The real turning point in WennerGren's career came one day in Vienna shortly before World War 1. He called on an electrical-products dealer who scarcely had time to listen to the sales talk of the straw-thatched Swede, so engrossed was he in a strange contraption on his office rug — an early American vacuum cleaner. Soon Wenner-Gren fell silent and watched with shrewd eyes a demonstration of the gadget. He told himself that the engineers back home could improve the design. He bought one of the cleaners and took it back to Stockholm.
Wenner-Gren gambled his savings by assigning a leading firm of Stockholm engineers to re-design the American vacuum cleaner. Then he made a deal with his ex-employers, the Lux company, to manufacture it for him. Wenner-Gren himself organized sales by recruiting a door-to-door sales force not unlike his selling crew of high-school days. The new vacuum cleaner was an immediate success, and by 1919 Wenner-Gren could organize his own manufacturing company, Swedish Electrolux, and start subsidiaries throughout the world, including Canada and the U. S.
On one of these business trips across the Atlantic Wenner-Gren met Marguerite Liggett, a Kansas City girl with vivid dark-red hair. She had studied operatic singing in Berlin and even had a considerable success as a performer. They have now been married nearly forty years, and have no children.
Electrolux soon made Wenner-Gren wealthy, but left him unsatisfied. The promoter in him was reaching out in all directions. Between the two world wars he dabbled in numerous businesses. He bought into Bofors, the Swedish armament plant, and presented Stockholm with $100,000 worth of anti-aircraft guns before the second war broke out; he organized Svanska Cellulosa, Sweden's largest pulp producer; he acquired interests in Servel refrigerators, in the Anglo-French Banking Corporation, in U. S. ore refineries, in flour mills and dairy-product plants that today produce fifty percent of Sweden's flour and seventy percent of its powdered milk.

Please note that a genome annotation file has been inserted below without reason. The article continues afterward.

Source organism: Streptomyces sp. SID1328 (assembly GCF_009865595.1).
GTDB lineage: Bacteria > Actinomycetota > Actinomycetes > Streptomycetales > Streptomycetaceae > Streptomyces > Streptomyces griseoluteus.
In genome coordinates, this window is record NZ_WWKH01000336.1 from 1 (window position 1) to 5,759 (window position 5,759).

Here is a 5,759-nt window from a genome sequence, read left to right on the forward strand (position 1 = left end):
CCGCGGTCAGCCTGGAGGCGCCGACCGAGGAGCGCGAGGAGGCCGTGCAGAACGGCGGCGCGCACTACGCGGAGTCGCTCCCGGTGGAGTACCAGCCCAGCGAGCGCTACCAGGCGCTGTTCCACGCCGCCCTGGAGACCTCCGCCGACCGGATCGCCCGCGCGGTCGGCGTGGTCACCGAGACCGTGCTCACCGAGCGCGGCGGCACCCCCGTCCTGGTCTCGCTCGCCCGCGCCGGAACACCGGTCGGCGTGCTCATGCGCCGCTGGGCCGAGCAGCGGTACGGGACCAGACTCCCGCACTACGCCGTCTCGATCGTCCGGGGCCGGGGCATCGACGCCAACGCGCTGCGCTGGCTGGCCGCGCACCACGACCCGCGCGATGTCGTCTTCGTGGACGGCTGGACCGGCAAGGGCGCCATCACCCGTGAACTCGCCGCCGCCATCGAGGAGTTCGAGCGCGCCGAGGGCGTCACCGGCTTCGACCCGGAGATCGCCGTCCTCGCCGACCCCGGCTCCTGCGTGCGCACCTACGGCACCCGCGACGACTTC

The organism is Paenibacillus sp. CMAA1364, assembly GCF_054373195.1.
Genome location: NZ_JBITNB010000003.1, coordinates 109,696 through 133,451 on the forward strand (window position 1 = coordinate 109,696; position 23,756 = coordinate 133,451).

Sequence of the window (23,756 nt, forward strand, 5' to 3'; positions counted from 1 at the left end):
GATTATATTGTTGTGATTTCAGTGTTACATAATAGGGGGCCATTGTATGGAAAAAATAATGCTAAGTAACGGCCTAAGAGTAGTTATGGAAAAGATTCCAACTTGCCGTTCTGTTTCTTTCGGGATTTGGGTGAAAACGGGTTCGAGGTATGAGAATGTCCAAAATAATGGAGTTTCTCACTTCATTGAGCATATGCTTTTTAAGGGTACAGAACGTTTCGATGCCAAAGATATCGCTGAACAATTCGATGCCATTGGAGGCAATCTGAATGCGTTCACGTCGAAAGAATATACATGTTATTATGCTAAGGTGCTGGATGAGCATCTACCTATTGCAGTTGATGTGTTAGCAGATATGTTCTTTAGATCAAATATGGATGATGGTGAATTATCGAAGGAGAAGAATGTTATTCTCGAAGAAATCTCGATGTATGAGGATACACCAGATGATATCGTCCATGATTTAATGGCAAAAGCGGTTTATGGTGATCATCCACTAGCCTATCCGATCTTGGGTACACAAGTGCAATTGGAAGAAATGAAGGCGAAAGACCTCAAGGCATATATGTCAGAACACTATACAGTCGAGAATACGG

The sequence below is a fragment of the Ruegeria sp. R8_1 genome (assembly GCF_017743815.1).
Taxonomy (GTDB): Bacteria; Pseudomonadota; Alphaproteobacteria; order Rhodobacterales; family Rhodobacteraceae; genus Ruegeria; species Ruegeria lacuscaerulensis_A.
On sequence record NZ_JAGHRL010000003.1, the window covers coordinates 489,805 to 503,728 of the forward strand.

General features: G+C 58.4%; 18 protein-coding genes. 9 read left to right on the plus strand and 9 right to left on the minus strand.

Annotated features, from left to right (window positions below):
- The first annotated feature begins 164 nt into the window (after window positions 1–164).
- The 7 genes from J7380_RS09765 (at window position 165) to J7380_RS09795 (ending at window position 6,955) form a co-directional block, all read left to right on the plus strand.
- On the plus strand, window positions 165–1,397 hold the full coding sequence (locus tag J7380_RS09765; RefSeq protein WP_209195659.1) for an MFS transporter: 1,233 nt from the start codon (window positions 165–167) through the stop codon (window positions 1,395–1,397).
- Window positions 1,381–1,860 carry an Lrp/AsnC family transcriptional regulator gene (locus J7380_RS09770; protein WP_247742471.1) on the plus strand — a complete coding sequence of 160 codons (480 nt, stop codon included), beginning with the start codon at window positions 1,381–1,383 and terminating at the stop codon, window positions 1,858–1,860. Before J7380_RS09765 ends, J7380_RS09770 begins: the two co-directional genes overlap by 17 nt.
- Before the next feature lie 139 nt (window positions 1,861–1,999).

All this Wenner-Gren carried out without fanfare. Almost every Swede used his products, but few knew him. Elsewhere in the world where Electrolux vacuum cleaners and Servel refrigerators were becoming household words, the name Wenner-Gren was all but unknown. In fact the first time the name appeared in world news was early in the Depression, a time when newly acquired poverty was the normal state of man. But from Sweden came word that one Axel Leonard Wenner-Gren had become Sweden’s biggest individual taxpayer.
Unlike most men of great wealth, though, Wenner-Gren did not regard his enterprises as a hobby or as a spiritual exercise. “Man,” he said bluntly, “does not work from a desire to work. He works for the sake of acquiring comfort, pleasure and riches for himself and his family.”
Even his most ambitious project of those acquisitive years, the joining of the four Scandinavian nations into the United States of the North, was in a sense a long - range Wenner - Gren commercial enterprise. After he had formed and financed the Wenner-Gren Foundation to promote the Scandinavian union, he explained frankly that the Scandinavian countries would be unlikely to unite “on sentimental considerations alone.” On the other hand, “With our 17,000.000 people with their high standard of living we shall constitute so important a body of consumers that any power will find reciprocity expedient.” Wenner-Gren added the sentiment of kinship and the “impressive defensive strength” that unity would bring as two other reasons for the formation of the United States of the North.
His plan was, of course, a failure. Within a couple of years Finland was to be invaded by Russia, a little later Denmark and Norway were to fall to Germany, and Sweden, the “heartland” of the United States of the North, was to maintain an unhappy but impotent neutrality. Wenner-Gren claimed to have made attempts to preserve peace in Finland and to have acted as go-between in messages exchanged by Hermann Goer-
ing and Prime Minister Neville Chamberlain. When the pact between Stalin and Hitler made war inevitable, Wenner-Gren hastily departed from Europe in his yacht to keep the strange rendezvous with the Athenia, and on to eight unhappy years of exile on this side of the Atlantic, a self-styled “refugee from a world gone mad.”
For nearly two years Wenner-Gren, his wife, his secretaries and his ship's company cruised the waters of North and South America, seeking the ideal place to sit out the war. Wenner-Gren had seen